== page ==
"In a world where everything frozen is now melting, we should barely need a book to get our attention. But clearly we do, and this is the book-a thorough reminder of what it means to live in a planet with poles and glaciers, and what it will be like without them."
-Bill McKibben, co-founder of 350.org and author of the national bestseller Deep Economy
"Skiers rejoice when snow falls and Inuit hunters welcome sea ice, while commuters find winter storms an inconvenience. Henry Pollack has a much broader view. Speaking eloquently, forcefully, yet lyrically, he explains how snow and ice are the clockworks of our planet. A World Without Ice is a fascinating, scary, but informative portrait of Earth's delicate climate balance and the thresholds we are staring across."
-Jon Turk, author of The Raven's Gift
"The work of Dr. Pollack and the IPCC in bringing attention to the very serious dangers posed by climate change has been justly praised. This book shows how essential ice-caps and glaciers are. It is a welcome contribution to planetary conservation."
-Wangari Maathai, 2004 Nobel Peace Prize Laureate and author of The Challenge For Africa
"A World Without Ice is part a history of ice on Earth, part a scientist's love song to his subject, and part an unsentimental eulogy to ice...The book offers a great opportunity for the novice to dip into climate science first-hand."
-San Francisco Chronicle
"Seldom has a scientist written so well and so clearly for the lay reader. Pollack's explanations of how researchers can tell that the climate is warming faster than normal are free of the usual scientific jargon and understandable."
-Betty Galbraith, Washington State Univ. Lib., Pullman; Library Journal, starred review
"Pollack, a geophysicist with the admirable ability to communicate in a language other than math, presents the stark facts of today's [climate] situation and offers careful descriptions of the likelihood of a frightening future, should earth's climate continue to change. . . . But he also offers some realistic hope that catastrophes may be mitigated, if not avoided."
-Patricia Monaghan, Booklist, starred review
In this outstanding book, Pollack, who shared the 2007 Nobel Peace Prize with his colleagues on the Intergovernmental Panel on Climate Change and former vice president Al Gore, explains the role that ice, especially polar ice, plays in the world's climate systems and describes the effects of a warming climate on the polar and high-altitude ice storehouses. Then he discusses how the environment is dramatically impacted as the rate of melting accelerates. Pollack also highlights how three centuries of human activity and industrialization have upset this delicate balance between ice and climate. He includes possible methods by which we can slow global warming or mitigate its effects on humanity and other animals. VERDICT Seldom has a scientist written so well and so clearly for the lay reader. Pollack's explanations of how researchers can tell that the climate is warming faster than normal are free of the usual scientific jargon and understandable. All readers concerned about global warming and students writing papers on the topic will want this excellent and important volume.—Betty Galbraith, Washington State Univ. Lib., Pullman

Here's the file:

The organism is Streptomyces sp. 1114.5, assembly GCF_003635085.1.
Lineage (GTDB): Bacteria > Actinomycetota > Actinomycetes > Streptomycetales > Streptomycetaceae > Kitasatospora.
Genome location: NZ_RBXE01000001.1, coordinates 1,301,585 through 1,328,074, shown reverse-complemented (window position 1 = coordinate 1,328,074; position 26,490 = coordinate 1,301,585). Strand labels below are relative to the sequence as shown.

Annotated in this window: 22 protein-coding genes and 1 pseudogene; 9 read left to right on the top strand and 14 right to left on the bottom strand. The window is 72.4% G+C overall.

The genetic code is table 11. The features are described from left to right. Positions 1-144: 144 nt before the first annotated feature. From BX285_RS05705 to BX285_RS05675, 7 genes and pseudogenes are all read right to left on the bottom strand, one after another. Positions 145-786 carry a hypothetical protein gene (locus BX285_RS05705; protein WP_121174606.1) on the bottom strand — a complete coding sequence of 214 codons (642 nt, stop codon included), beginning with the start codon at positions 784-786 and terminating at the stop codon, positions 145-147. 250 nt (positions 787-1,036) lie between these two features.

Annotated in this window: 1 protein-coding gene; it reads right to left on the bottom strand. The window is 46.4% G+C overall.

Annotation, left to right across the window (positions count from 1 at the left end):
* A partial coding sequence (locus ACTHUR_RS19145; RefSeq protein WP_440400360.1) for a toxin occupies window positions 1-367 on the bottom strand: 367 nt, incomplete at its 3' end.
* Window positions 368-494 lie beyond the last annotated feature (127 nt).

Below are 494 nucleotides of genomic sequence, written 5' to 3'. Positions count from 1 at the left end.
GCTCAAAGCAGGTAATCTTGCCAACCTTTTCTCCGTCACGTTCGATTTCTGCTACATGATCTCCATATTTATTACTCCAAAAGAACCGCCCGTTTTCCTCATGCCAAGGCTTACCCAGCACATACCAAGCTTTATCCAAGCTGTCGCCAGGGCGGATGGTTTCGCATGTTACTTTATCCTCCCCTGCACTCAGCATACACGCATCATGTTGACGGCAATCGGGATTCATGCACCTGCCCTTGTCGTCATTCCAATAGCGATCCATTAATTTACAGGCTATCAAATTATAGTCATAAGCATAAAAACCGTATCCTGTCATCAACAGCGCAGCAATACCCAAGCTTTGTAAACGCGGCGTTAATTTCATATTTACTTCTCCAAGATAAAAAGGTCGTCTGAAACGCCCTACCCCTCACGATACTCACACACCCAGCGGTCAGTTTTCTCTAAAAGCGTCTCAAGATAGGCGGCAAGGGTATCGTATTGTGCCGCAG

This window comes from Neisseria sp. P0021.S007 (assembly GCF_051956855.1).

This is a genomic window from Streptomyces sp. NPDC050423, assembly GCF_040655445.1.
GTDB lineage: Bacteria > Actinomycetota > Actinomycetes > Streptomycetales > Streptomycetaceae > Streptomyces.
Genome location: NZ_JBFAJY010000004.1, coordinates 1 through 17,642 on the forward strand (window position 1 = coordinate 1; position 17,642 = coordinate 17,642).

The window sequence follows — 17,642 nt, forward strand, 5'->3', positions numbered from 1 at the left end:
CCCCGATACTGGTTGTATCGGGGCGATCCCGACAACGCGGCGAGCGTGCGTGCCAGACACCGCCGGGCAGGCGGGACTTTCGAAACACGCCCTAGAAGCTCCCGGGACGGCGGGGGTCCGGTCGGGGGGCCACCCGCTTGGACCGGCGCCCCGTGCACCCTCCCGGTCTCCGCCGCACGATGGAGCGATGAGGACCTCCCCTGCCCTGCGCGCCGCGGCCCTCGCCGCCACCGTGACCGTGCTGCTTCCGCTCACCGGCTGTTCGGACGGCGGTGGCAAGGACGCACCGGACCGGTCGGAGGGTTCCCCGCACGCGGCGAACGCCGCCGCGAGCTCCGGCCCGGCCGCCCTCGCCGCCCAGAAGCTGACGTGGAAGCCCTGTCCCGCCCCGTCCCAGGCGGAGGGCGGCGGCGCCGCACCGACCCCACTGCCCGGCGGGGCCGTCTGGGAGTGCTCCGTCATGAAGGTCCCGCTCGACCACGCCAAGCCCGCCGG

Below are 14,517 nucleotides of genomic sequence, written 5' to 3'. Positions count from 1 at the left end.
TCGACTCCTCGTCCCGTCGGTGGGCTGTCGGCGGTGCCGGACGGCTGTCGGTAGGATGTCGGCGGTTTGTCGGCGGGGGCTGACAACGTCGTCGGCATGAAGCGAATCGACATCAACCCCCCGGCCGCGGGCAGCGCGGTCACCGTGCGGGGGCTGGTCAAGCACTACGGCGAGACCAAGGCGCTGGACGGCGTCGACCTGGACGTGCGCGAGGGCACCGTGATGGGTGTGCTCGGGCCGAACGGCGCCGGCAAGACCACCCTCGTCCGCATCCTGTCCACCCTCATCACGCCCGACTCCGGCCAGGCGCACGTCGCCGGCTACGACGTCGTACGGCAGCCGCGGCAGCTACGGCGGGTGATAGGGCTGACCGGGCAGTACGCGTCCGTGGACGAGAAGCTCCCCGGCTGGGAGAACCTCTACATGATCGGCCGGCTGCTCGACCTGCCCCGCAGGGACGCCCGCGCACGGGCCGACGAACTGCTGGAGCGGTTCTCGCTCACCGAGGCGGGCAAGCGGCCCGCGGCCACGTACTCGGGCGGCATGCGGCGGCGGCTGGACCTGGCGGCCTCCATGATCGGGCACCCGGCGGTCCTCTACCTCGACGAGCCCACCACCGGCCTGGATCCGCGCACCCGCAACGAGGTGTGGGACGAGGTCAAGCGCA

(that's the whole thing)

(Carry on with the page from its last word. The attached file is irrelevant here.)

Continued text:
An entertaining pop-science examination of yet another part of the world we take for granted. Pollack (Geophysics/Univ. of Michigan; Uncertain Science . . . Uncertain World, 2003), who shared the 2007 Nobel Peace Prize with Al Gore, delivers a lucid review of ice's unique qualities, its role in geological and human history and why it's disappearing from Earth's glaciers and polar regions. Ice forms the planet's second largest reservoir of water. The ocean contains 96 percent, while ice contains a little more than three percent. This may sound trivial, but if all of today's ice melted, the oceans would rise 250 feet. Unfortunately, writes Pollack, this is already happening at an alarming rate. Although the media rightly blame the greenhouse effect, the implication that it's a new phenomenon is incorrect. In fact, life would never have arisen without it-99 percent of atmospheric gases (nitrogen and oxygen) allow sunlight to pass in and out. If no other gas existed, the earth would be 70 degrees colder and frozen solid. Luckily, for billions of years, tiny amounts of "greenhouse gases"-today mostly carbon dioxide-absorb some reflected sunlight and warm the planet. Natural processes such as volcano eruptions, erosion and photosynthesis have varied the concentration of greenhouse gases and thus the earth's climate. Pollack asserts that human activity-burning fossil fuels, clearing forests, agribusiness-became the principle source of greenhouse gases 50 years ago, pushing levels to the highest in recorded history, with no end in sight. Without drastic action, he says, the consequences, even beyond the threat of drastically rising sea levels, will be dire: "more severe droughts, increasinglyviolent storms, the spread of disease, the loss of crops, disappearing wildlife and politically destabilizing tides of climate refugees."A clear, engaging review of a disturbing environmental pattern. Agent: Gillian MacKenzie/Gillian MacKenzie Agency